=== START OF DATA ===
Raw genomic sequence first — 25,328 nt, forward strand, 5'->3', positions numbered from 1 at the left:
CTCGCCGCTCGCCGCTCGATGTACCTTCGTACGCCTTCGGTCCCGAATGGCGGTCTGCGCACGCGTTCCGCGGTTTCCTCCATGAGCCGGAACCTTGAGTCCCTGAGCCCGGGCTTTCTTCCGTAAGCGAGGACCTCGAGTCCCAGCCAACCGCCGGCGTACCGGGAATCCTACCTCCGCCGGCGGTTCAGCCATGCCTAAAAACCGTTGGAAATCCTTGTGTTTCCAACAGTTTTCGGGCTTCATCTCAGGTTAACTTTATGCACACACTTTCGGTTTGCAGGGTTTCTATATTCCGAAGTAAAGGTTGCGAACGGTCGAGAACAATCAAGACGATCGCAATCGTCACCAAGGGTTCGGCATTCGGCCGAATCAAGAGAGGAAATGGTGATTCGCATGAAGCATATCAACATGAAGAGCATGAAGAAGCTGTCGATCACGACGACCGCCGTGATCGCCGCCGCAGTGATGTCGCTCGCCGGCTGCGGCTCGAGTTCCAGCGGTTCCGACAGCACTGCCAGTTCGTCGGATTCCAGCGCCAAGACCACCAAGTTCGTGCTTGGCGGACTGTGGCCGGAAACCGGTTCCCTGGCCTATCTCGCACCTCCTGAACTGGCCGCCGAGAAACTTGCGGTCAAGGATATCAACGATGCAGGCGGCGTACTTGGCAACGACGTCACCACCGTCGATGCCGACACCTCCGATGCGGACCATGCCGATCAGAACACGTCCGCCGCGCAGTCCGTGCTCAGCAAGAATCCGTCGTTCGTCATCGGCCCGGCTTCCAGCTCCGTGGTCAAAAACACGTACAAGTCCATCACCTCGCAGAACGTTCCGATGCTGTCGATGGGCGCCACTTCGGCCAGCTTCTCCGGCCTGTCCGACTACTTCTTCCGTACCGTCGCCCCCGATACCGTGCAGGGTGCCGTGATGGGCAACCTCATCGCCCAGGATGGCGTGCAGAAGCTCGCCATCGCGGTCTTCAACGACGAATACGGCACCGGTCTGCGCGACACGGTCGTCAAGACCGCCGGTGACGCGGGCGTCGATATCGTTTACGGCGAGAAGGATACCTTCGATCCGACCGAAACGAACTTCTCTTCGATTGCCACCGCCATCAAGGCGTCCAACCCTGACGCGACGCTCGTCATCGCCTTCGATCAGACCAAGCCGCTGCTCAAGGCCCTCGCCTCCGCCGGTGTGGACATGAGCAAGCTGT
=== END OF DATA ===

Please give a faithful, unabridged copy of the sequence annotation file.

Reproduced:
Raw genomic sequence first — 25,328 nt, forward strand, 5'->3', positions numbered from 1 at the left:
CTCGCCGCTCGCCGCTCGATGTACCTTCGTACGCCTTCGGTCCCGAATGGCGGTCTGCGCACGCGTTCCGCGGTTTCCTCCATGAGCCGGAACCTTGAGTCCCTGAGCCCGGGCTTTCTTCCGTAAGCGAGGACCTCGAGTCCCAGCCAACCGCCGGCGTACCGGGAATCCTACCTCCGCCGGCGGTTCAGCCATGCCTAAAAACCGTTGGAAATCCTTGTGTTTCCAACAGTTTTCGGGCTTCATCTCAGGTTAACTTTATGCACACACTTTCGGTTTGCAGGGTTTCTATATTCCGAAGTAAAGGTTGCGAACGGTCGAGAACAATCAAGACGATCGCAATCGTCACCAAGGGTTCGGCATTCGGCCGAATCAAGAGAGGAAATGGTGATTCGCATGAAGCATATCAACATGAAGAGCATGAAGAAGCTGTCGATCACGACGACCGCCGTGATCGCCGCCGCAGTGATGTCGCTCGCCGGCTGCGGCTCGAGTTCCAGCGGTTCCGACAGCACTGCCAGTTCGTCGGATTCCAGCGCCAAGACCACCAAGTTCGTGCTTGGCGGACTGTGGCCGGAAACCGGTTCCCTGGCCTATCTCGCACCTCCTGAACTGGCCGCCGAGAAACTTGCGGTCAAGGATATCAACGATGCAGGCGGCGTACTTGGCAACGACGTCACCACCGTCGATGCCGACACCTCCGATGCGGACCATGCCGATCAGAACACGTCCGCCGCGCAGTCCGTGCTCAGCAAGAATCCGTCGTTCGTCATCGGCCCGGCTTCCAGCTCCGTGGTCAAAAACACGTACAAGTCCATCACCTCGCAGAACGTTCCGATGCTGTCGATGGGCGCCACTTCGGCCAGCTTCTCCGGCCTGTCCGACTACTTCTTCCGTACCGTCGCCCCCGATACCGTGCAGGGTGCCGTGATGGGCAACCTCATCGCCCAGGATGGCGTGCAGAAGCTCGCCATCGCGGTCTTCAACGACGAATACGGCACCGGTCTGCGCGACACGGTCGTCAAGACCGCCGGTGACGCGGGCGTCGATATCGTTTACGGCGAGAAGGATACCTTCGATCCGACCGAAACGAACTTCTCTTCGATTGCCACCGCCATCAAGGCGTCCAACCCTGACGCGACGCTCGTCATCGCCTTCGATCAGACCAAGCCGCTGCTCAAGGCCCTCGCCTCCGCCGGTGTGGACATGAGCAAGCTGT